Lee, who was involved in war-game scenarios during his time in intelligence, believes Russia might actually strike American utilities as a retaliatory measure if it ever saw itself as backed into a corner – say, if the US threatened to interfere with Moscow’s military interest in Ukraine or Syria.
American power companies have already learned from Ukraine’s victimization, says Marcus Sachs, chief security officer of the North American Electric Reliability Corporation. Sachs said, “It would be hard to say we’re not vulnerable. Anything connected to something else is vulnerable. To make the leap and suggest that the grid is milliseconds away from collapse is irresponsible.”
For those who have been paying attention to Sandworm for almost three years, raising an alarm about the potential for an attack on the US grid is no longer crying wolf.
For John Hultquist, head of the team of researchers at FireEye that first spotted and named the Sandworm group, the wolves have arrived. “We’ve seen this actor show a capability to turn out the lights and an interest in US systems,” Hiltquist says.
Yasinsky says there is no way to know exactly how many Ukrainian institutions have been hit in the escalating campaign of cyber attacks. The attacks, Yasinsky has noticed, have settled into a seasonal cycle: During the first months of the year, the hackers lay their groundwork, silently penetrating targets and spreading their foothold. At the end of the year, they unleash their payload. Yasinsky knows by now that even as he’s analyzing last year’s power grid attack the seeds are already being sown for 2017’s December surprises. Yasinsky thinks that what Ukraine has faced for the past three years may have been just a series of practice tests. He believes the attackers’ intentions until now can be summed up in one single Russian word: polygon – A training ground. Even in the most damaging attacks, the hackers could have gone further. They could have destroyed more than just stored data, but its backups too. The American analysts like Assante and Lee noted that they could have caused more permanent , physical harm to the grid, but they believe as Yasinsky said, “They’re still playing with us.”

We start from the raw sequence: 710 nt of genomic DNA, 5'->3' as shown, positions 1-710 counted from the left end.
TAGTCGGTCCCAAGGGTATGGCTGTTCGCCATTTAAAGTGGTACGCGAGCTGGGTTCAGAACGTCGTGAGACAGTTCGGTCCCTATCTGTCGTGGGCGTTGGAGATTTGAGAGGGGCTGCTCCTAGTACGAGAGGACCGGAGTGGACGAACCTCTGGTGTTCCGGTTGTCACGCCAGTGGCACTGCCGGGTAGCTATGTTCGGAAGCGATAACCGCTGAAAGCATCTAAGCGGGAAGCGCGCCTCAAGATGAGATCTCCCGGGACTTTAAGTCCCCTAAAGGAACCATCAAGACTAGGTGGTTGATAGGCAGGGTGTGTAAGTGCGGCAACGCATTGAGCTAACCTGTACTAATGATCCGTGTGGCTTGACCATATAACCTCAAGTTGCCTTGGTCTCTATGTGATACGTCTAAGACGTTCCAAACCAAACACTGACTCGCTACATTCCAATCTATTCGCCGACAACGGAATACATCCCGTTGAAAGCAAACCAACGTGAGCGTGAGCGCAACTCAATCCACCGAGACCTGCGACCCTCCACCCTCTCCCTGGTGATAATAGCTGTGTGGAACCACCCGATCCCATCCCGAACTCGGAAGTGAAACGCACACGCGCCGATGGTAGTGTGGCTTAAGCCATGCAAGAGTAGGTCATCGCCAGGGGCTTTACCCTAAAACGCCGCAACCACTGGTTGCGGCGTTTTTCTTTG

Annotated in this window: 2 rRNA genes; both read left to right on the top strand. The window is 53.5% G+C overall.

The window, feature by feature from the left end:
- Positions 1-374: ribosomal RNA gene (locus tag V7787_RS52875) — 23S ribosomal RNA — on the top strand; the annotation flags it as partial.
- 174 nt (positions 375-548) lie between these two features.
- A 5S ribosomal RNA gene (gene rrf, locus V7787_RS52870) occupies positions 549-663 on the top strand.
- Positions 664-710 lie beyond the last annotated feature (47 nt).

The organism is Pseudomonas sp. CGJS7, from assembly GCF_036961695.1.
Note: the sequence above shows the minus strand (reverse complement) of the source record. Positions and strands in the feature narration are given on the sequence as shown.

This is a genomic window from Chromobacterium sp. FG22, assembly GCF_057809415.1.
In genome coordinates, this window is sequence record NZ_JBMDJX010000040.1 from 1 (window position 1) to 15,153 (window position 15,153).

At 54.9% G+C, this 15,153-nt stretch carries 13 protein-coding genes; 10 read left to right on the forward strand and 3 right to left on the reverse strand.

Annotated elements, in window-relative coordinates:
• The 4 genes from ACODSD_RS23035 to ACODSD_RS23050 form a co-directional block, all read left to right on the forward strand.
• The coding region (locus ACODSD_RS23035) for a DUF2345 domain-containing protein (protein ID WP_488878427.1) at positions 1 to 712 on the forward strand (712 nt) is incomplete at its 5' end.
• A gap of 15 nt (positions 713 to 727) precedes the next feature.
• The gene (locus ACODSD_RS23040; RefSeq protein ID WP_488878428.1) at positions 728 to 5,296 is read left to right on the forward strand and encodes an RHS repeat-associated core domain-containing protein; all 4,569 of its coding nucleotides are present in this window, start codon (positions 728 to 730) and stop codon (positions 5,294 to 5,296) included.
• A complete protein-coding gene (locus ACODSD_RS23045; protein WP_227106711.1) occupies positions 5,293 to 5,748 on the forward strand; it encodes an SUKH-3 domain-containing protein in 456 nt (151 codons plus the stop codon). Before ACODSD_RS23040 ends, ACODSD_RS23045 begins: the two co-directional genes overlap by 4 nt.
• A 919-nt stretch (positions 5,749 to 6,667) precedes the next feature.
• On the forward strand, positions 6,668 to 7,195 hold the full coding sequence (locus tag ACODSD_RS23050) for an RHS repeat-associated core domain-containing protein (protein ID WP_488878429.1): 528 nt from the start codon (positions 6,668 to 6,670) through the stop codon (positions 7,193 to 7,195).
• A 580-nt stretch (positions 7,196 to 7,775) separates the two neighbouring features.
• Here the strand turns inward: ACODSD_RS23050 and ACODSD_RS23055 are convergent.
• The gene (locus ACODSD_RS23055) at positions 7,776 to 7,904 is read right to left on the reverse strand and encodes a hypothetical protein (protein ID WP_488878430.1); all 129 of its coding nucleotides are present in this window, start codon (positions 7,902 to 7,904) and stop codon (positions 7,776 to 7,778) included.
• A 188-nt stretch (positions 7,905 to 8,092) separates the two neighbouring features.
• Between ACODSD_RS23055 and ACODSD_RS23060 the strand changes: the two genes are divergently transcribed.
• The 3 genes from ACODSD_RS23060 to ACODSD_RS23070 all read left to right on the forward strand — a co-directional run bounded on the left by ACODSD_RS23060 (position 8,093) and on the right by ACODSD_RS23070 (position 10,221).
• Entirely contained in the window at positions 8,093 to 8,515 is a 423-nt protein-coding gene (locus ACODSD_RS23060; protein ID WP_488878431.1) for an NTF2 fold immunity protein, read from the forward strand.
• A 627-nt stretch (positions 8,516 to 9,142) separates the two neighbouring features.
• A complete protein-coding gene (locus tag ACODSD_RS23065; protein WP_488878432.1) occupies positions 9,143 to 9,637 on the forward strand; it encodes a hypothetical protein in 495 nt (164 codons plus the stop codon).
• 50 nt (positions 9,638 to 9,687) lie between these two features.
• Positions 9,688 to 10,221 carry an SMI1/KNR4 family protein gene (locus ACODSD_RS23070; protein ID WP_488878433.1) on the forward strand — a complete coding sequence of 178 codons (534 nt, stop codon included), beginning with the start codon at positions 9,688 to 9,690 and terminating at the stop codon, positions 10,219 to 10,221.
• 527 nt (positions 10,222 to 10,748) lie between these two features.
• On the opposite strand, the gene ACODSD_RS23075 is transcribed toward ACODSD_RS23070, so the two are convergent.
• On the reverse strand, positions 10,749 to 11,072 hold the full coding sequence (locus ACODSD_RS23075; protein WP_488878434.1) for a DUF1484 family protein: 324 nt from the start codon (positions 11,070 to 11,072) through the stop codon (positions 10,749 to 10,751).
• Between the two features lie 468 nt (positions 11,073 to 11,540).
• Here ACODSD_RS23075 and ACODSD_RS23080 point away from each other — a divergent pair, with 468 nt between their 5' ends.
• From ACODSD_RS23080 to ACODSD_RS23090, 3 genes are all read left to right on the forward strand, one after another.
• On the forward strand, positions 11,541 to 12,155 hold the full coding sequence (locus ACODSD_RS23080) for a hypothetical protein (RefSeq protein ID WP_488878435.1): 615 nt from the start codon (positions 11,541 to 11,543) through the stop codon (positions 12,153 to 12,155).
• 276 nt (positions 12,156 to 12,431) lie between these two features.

Ukraine is not France or Germany. Lots of Americans can’t even fine it on a map, so it is a great place for Russian hackers to practice.
At a meeting of diplomats in April, US secretary of state Rex Tillerson went so far as to ask, “Why should US taxpayers be interested in Ukraine?”
In that shadow of neglect, Russia isn’t only pushing the limits of its technical abilities, it is also feeling out the edges of what the international community will tolerate. Russian hackers turned off the power in Ukraine with impunity.
Thomas Rid, a professor in the War Studies department at King’s College London said, “They’re testing out red lines, what they can get away with. You push and see if you’re pushed back. If not, you try the next step.”
What will the next step look like?
Yasinsky admits he doesn’t know. He says, “It’s a medium, and that medium connects, in every direction, to the machinery of civilization itself.”
When will they turn the lights out in America?
That’s the million-dollar question!
Summarized from an article written by Andy Greenberg for WIRED magazine/July 2017.